Growing up, I loved The Oscars. Starting when I was around 13, so old enough for the context of most nominated films, I would watch every film nominated for Best Picture, often with a group of friends, usually in theater. My family would all watch the show together, or would attend a party with other families, including the pre-show. However, by my mid-20s award shows in general seemed less culturally relevant. The pre-shows, a parade of expense and excess, felt like a veneer over an increasingly problematic industry. In 2009, when the nominees for best picture increased from five to ten, the ability to see all the films became less accessible. Seeing movies in theaters was a luxury, and the aforementioned excess and expense of the ceremony seemed almost obscene. The Oscars failed to represent the cultural relevance I had attached to them when I was younger, and the racial and gender imbalances within the industry overshadowed the films being recognized. While some winners used their acceptance speeches to highlight political issues, often with a great deal of social blowback, others absolutely failed in tone. Conversations about race and gender were being shortcut, and popular films rarely lined up with nominations. In short, The Oscars had become this heavy, weighted way for the industry itself to engage in self indulgent ego stroking while ignoring the ways in which how people ingest media was changing.
And then, the pandemic happened.
This was the first time I had watched the Oscars since about 2015, and, for obvious reasons, it was a very different event. The scaled down event, with the pre-show and after parties stripped into minimalism, felt much more personal and intimate. Union Station in Los Angeles was converted into what looked like a dinner theater, rather than a massive concert hall. The mixture of in-person and remote attendance, and the lack of a traditional host, allowed for a very different flow than in previous years. Many have criticized the filming style and weirdness of the presentation, and I agree that the whole affair felt like an awkward Steven Soderbergh project, who helped produce the show. I liked the awkwardness, although sometimes the filming angles felt very off. The scaled down production allowed for more of a focus on the nominees, the speeches, the awards, and most importantly, the films. This version of The Oscars, stripped of highly produced performances and glamor, was a reminder of why these awards exist; for the love of cinema.
Of course, the award show itself was not without controversy; in fact, there was an expectation of controversy. Many felt that Chadwick Boseman was robbed of a posthumous Best Actor win for Ma Rainey’s Black Bottom. This also created a loss of momentum towards the end of the show; it was clear that Boseman was the predicted winner, leading the traditional order of awards to be changed to put the Best Actor and Actress awards at the end, after Best Picture had been awarded to Nomadland. This shift meant that, when Anthony Hopkins took the Best Actor award for The Father, his absence made the close of the show feel very flat. It’s still worth it to watch the end, if only for Glenn Close doing Da Butt dance.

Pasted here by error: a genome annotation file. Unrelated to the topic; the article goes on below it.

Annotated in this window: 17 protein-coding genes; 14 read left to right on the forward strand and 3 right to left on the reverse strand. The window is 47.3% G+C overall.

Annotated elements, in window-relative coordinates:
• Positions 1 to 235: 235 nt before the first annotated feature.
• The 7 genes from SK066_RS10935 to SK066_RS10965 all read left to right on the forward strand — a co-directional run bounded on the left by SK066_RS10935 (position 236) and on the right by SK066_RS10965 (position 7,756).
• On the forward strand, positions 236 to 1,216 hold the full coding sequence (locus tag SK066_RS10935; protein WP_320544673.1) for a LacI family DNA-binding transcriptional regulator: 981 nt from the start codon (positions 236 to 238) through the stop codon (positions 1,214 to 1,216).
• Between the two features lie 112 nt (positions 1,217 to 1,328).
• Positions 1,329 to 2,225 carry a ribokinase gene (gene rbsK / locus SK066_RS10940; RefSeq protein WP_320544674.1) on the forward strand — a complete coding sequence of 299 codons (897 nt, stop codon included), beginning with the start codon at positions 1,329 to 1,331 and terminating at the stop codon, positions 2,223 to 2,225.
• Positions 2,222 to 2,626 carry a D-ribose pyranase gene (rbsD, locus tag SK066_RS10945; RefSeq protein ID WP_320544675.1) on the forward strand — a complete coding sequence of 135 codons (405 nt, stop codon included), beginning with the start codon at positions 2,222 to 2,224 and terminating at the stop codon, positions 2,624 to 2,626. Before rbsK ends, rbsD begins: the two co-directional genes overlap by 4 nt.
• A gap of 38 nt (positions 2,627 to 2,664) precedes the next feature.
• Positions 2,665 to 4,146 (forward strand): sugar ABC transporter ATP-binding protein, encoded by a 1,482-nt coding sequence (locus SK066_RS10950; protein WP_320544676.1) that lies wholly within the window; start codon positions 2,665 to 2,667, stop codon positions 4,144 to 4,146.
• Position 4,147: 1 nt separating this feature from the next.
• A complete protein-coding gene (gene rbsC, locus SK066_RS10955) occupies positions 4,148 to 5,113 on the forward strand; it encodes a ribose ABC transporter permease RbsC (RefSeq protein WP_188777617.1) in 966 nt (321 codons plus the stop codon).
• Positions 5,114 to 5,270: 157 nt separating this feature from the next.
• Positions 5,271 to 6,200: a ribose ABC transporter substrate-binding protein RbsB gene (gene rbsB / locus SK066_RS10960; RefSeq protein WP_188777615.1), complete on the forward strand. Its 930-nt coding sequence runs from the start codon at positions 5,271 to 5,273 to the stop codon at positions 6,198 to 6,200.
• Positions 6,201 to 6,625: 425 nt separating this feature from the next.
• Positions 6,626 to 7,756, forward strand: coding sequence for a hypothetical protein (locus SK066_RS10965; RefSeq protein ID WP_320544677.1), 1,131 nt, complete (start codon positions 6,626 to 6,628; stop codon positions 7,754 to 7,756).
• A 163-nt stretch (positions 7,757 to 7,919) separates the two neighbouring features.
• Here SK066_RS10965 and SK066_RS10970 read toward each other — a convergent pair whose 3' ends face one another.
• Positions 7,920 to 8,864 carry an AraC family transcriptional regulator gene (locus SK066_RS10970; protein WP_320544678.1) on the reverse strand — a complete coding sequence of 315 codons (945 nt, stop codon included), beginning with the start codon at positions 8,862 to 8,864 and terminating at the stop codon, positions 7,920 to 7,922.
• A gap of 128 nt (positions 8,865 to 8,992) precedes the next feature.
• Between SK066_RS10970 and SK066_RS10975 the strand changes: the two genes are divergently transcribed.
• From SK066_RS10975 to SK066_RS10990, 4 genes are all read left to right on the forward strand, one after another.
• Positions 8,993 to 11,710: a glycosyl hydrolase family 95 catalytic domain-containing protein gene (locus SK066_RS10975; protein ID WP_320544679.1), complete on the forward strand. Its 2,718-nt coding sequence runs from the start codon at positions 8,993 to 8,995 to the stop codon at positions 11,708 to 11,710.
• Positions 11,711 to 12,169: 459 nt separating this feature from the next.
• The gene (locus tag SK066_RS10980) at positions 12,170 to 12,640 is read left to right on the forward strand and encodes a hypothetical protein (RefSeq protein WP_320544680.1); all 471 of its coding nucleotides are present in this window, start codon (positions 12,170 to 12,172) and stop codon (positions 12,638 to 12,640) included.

More importantly, the setup at Union Station disrupted Covid vaccination and testing and closed streets which led to accessibility issues for disabled individuals. Despite warnings against using the venue, The Academy rolled ahead with the plan, demonstrating that for all the emphasis on social justice the industry still failed to protect the city and people who support and uphold that industry. As much as I love film, I think the question of if a large scale awards show of any type is necessary in a time of so much turmoil, and when so many are without basic necessities, is a valid one. Could the cost of creating this award show not be funneled into other services and needs?
Having not watched The Oscars in several years, I’m not sure how much more political and social justice discourse there was, but I am aware of how much more exposure to issues of racism, police brutality, and a lack of intersectionality there has been this year. From the opening remarks by Regina King, these issues remained at the fore. While I felt Tyler Perry absolutely deserved to win The Jean Hersholt Humanitarian Award, I felt that his attempt to seek a middle ground in his speech was on the tone deaf side.
Overall, I actually really enjoyed the show, even though I still think the question of why we have awards shows deserves to be culturally acknowledged. The absence of a single presenter, instead relying on fellow nominees and performers, brought the focal point back to the reason we have The Oscars at all. Changes in how films were nominated, including removing the rule that a film needed a theatrical run, allowed for more diversity and inclusion. This year, with all the isolation and fear we have experienced, we need diversions and personally, this was a year when I remembered how much I love and need cinema and film. The ability to watch all the nominations streaming, sometimes with viewing parties, was a very different feeling. Combined with the intimacy of the award show setting, that sense of the importance of how media impacts us was very clear. It was definitely an evening of hits and misses, however I really enjoyed the scaled back presentation. Are The Oscars really necessary? The jury is still out. Are The Oscars still culturally relevant? Absolutely. The 93rd Oscars is available in full on Hulu, and a full list of the nominees and winners can be found here.
Morgan is a Seattle Central alumni currently attending Oregon State University where she is majoring in Anthropology. In addition to writing, she enjoys painting and linguistics. She lives in a very small house with a very fat cat.